Fowl adenovirus: history, emergence, biology and development of a vaccine against hydropericardium syndrome

Fowl adenovirus: history, emergence, biology and development of a vaccine against... The poultry industry has emerged as one of the largest and fastest growing public sectors in the developed and developing countries. Unfortunately, this industry is under a major threat from diseases that are viral (Newcastle disease, infectious bursal disease, influenza, hydropericardium syndrome), bacterial (colibacillosis, pasteurellosis, salmonellosis, mycoplasmosis), parasitic (coccidiosis, histoplasmosis) or nutritional (dyschondroplasia, osteoporosis). Among these diseases, hydropericardium syndrome (HPS) is one of the important emerging diseases occurring in the specific areas of the world where broilers (chickens) are reared under intensive conditions. HPS was first observed in 1987 at Angara Goth, an area near Karachi, Pakistan, where broilers are raised. Since then, HPS has been reported in many countries of the world. From these reported cases, an adenovirus that was either isolated from or visualized electron microscopically in the liver of affected broilers has been implicated in the syndrome. The syndrome has been reproduced by inoculation of isolated fowl adenovirus (FAdV) strains, and hence, the syndrome is also called infectious hydropericardium syndrome. To our knowledge, HPS has not been observed in humans, so it is not considered a zoonotic disease, but it is of economic importance and causes huge losses to the poultry industry. Efforts have been made to develop conventional vaccines against this disease, which were formulated from infected liver homogenate. Formalin-inactivated liver organ vaccines have failed to protect the poultry industry. Hence, there is a dire need to develop a suitable vaccine to combat this disease. Currently, recombinant vaccine candidates are being developed by using molecular biology and biotechnological approaches for the prevention and control of infectious diseases, including HPS. Therefore, it is suggested that the immunogenicity of these recombinant proteins should be evaluated for their use as subunit vaccines. http://www.deepdyve.com/assets/images/DeepDyve-Logo-lg.png Archives of Virology Springer Journals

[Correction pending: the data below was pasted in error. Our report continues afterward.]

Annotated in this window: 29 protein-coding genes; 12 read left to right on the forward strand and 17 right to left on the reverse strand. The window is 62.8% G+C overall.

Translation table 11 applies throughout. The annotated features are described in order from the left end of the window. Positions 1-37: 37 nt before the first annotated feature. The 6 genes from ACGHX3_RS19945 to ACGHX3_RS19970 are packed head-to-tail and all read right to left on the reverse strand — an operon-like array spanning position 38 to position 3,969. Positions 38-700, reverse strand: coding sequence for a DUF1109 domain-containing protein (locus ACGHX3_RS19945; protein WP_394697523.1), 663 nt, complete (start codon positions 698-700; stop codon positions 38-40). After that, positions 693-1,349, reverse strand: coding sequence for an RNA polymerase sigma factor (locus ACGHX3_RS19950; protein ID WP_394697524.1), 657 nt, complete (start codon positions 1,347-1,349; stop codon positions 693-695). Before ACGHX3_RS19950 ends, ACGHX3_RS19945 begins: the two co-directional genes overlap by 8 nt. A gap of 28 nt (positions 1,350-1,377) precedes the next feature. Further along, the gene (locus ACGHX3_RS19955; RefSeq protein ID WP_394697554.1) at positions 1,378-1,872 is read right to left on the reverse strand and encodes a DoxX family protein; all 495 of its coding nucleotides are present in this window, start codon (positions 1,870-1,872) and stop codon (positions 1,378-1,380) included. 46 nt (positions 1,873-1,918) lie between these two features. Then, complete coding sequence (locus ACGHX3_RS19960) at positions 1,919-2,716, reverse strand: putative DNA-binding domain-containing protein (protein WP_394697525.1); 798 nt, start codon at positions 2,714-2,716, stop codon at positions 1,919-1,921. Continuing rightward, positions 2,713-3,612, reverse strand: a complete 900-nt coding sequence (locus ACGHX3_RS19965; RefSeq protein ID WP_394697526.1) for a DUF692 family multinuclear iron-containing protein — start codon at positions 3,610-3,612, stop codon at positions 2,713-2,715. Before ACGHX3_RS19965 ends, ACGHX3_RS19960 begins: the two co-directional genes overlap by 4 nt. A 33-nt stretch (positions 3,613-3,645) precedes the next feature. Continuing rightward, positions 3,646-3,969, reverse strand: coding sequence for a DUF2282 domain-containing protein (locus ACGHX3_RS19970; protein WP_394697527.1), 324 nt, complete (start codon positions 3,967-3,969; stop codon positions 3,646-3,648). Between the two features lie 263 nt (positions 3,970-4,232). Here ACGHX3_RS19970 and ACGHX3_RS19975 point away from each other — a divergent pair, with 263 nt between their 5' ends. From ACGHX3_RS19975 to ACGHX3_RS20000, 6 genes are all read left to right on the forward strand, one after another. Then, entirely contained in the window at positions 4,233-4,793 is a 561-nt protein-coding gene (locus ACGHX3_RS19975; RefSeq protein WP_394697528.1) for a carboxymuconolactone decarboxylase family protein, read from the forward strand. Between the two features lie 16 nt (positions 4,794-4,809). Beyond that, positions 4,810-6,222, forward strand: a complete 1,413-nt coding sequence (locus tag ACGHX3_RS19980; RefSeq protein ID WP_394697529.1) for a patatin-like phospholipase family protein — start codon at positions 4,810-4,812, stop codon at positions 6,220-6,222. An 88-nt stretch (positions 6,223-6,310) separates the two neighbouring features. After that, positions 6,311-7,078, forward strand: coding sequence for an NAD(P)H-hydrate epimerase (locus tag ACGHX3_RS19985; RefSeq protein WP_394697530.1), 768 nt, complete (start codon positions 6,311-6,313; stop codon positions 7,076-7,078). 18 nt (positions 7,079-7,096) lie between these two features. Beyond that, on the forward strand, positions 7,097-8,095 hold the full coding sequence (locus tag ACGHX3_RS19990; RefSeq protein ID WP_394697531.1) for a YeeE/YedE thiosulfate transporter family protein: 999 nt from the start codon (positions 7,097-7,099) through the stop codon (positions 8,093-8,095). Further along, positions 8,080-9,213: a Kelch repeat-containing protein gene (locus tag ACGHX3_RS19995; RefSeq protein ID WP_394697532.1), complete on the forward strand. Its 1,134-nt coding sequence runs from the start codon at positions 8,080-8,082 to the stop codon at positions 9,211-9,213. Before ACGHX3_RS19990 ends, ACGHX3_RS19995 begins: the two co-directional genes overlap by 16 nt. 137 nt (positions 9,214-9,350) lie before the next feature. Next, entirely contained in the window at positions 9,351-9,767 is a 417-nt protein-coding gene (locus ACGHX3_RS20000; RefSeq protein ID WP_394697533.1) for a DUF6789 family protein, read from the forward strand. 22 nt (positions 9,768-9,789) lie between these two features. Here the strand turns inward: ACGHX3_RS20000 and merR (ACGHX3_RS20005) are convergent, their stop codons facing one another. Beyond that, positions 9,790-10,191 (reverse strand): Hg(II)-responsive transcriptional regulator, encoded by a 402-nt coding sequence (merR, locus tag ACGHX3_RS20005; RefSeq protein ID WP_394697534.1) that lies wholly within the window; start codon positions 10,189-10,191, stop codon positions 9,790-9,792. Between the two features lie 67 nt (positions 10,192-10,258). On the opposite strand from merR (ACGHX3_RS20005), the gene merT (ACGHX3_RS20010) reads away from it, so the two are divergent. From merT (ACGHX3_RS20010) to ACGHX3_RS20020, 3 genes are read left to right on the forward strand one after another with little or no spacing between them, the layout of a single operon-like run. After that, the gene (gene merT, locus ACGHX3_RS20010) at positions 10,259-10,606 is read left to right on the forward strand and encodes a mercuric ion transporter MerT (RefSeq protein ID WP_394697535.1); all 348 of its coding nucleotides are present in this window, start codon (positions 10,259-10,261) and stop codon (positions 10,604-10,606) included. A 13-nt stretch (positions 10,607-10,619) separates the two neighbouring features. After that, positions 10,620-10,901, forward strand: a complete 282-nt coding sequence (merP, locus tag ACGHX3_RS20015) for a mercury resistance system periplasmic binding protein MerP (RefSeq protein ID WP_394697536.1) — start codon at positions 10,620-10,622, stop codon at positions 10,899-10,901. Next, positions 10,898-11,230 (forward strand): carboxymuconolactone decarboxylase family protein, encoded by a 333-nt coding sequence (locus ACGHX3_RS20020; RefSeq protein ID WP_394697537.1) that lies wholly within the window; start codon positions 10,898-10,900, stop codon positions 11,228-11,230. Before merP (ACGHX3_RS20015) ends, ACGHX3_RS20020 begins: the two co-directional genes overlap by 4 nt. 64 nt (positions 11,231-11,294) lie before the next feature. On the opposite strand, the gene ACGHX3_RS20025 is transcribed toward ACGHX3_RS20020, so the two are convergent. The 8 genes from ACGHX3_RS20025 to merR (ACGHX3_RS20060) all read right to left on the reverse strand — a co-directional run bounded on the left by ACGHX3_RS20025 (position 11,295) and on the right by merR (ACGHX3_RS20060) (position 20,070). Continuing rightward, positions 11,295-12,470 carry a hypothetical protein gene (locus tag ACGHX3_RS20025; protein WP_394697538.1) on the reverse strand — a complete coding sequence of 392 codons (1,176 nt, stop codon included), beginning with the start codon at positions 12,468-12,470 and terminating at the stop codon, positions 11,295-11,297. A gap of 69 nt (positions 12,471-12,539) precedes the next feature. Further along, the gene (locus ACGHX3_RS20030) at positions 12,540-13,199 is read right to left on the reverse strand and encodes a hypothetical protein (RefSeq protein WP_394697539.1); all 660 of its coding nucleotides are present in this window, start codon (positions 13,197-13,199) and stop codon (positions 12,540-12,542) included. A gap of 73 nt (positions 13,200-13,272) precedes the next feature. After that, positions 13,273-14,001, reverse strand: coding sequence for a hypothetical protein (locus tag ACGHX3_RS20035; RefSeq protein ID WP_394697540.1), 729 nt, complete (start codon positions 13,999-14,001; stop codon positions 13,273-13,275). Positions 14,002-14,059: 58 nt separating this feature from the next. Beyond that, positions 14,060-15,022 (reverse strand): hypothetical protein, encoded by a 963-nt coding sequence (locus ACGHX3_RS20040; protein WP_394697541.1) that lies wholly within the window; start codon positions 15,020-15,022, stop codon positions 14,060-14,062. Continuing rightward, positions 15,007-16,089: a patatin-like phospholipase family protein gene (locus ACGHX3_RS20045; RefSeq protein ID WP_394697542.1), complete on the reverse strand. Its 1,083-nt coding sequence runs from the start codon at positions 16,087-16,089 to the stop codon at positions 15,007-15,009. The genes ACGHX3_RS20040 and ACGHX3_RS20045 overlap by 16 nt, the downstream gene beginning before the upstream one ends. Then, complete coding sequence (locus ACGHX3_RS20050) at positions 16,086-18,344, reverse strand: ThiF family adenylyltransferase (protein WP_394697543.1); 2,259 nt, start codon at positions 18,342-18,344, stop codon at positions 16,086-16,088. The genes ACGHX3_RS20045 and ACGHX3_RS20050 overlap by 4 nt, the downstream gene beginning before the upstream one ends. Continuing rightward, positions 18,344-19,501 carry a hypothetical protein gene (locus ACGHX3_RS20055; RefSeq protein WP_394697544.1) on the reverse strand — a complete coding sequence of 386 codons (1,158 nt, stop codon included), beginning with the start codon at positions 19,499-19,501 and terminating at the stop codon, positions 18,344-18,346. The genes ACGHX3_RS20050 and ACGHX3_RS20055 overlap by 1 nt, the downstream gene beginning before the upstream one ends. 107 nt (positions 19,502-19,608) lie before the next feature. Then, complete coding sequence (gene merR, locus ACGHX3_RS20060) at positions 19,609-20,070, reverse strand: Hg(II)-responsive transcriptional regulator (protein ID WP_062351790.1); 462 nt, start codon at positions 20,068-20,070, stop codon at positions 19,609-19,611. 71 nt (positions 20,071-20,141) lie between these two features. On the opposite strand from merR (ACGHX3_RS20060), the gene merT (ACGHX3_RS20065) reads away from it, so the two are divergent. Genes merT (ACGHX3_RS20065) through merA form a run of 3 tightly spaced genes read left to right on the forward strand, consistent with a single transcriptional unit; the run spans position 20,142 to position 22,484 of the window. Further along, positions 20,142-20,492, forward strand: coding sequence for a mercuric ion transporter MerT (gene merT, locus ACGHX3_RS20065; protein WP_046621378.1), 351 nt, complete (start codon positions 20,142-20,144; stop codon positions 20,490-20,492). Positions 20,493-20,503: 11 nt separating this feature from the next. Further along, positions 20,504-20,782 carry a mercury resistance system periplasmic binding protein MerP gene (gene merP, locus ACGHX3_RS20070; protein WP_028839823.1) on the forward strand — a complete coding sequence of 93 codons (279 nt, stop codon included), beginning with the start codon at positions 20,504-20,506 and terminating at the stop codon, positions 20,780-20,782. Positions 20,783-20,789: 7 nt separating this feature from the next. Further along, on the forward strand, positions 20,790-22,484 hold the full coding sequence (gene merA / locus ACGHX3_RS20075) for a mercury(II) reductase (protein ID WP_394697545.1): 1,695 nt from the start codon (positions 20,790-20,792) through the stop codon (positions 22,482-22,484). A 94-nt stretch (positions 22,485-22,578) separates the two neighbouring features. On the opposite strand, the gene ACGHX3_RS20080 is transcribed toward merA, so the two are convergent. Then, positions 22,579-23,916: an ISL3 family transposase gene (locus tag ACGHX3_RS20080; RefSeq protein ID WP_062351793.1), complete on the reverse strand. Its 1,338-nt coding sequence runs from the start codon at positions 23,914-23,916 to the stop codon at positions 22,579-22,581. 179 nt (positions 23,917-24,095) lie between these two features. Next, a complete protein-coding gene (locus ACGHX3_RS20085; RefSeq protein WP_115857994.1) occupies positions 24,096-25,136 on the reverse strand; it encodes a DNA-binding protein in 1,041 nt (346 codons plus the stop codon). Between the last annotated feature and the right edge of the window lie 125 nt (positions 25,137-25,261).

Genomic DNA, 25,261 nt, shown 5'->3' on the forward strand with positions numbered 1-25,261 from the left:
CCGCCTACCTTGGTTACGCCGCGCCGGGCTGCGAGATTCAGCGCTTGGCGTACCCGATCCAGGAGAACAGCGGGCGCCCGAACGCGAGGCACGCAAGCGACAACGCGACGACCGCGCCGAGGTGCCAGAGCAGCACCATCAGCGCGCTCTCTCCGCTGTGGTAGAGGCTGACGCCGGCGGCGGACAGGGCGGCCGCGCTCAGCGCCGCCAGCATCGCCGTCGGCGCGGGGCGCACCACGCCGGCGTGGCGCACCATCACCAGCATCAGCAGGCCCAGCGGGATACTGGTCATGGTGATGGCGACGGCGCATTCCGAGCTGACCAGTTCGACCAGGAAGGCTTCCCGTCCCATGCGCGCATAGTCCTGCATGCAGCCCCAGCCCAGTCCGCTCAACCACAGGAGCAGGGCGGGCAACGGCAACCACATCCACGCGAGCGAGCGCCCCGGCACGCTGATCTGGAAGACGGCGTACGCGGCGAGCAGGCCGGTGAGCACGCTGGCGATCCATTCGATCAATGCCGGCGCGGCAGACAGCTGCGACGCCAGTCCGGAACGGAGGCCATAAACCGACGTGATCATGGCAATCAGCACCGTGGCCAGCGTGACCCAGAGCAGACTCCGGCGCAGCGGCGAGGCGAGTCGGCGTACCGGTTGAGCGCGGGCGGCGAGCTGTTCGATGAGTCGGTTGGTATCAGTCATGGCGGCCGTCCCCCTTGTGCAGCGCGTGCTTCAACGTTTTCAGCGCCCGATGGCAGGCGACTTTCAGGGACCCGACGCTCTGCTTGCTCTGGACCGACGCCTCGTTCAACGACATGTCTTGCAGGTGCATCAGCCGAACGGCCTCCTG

Fowl adenovirus: history, emergence, biology and development of a vaccine against hydropericardium syndrome

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Publisher
Springer Vienna
Copyright
Copyright © 2017 by Springer-Verlag Wien
Subject
Biomedicine; Virology; Medical Microbiology; Infectious Diseases
ISSN
0304-8608
eISSN
1432-8798
D.O.I.
10.1007/s00705-017-3313-5
Publisher site
See Article on Publisher Site

Abstract

The poultry industry has emerged as one of the largest and fastest growing public sectors in the developed and developing countries. Unfortunately, this industry is under a major threat from diseases that are viral (Newcastle disease, infectious bursal disease, influenza, hydropericardium syndrome), bacterial (colibacillosis, pasteurellosis, salmonellosis, mycoplasmosis), parasitic (coccidiosis, histoplasmosis) or nutritional (dyschondroplasia, osteoporosis). Among these diseases, hydropericardium syndrome (HPS) is one of the important emerging diseases occurring in the specific areas of the world where broilers (chickens) are reared under intensive conditions. HPS was first observed in 1987 at Angara Goth, an area near Karachi, Pakistan, where broilers are raised. Since then, HPS has been reported in many countries of the world. From these reported cases, an adenovirus that was either isolated from or visualized electron microscopically in the liver of affected broilers has been implicated in the syndrome. The syndrome has been reproduced by inoculation of isolated fowl adenovirus (FAdV) strains, and hence, the syndrome is also called infectious hydropericardium syndrome. To our knowledge, HPS has not been observed in humans, so it is not considered a zoonotic disease, but it is of economic importance and causes huge losses to the poultry industry. Efforts have been made to develop conventional vaccines against this disease, which were formulated from infected liver homogenate. Formalin-inactivated liver organ vaccines have failed to protect the poultry industry. Hence, there is a dire need to develop a suitable vaccine to combat this disease. Currently, recombinant vaccine candidates are being developed by using molecular biology and biotechnological approaches for the prevention and control of infectious diseases, including HPS. Therefore, it is suggested that the immunogenicity of these recombinant proteins should be evaluated for their use as subunit vaccines.

Journal

Archives of VirologySpringer Journals

Published: Mar 10, 2017

References

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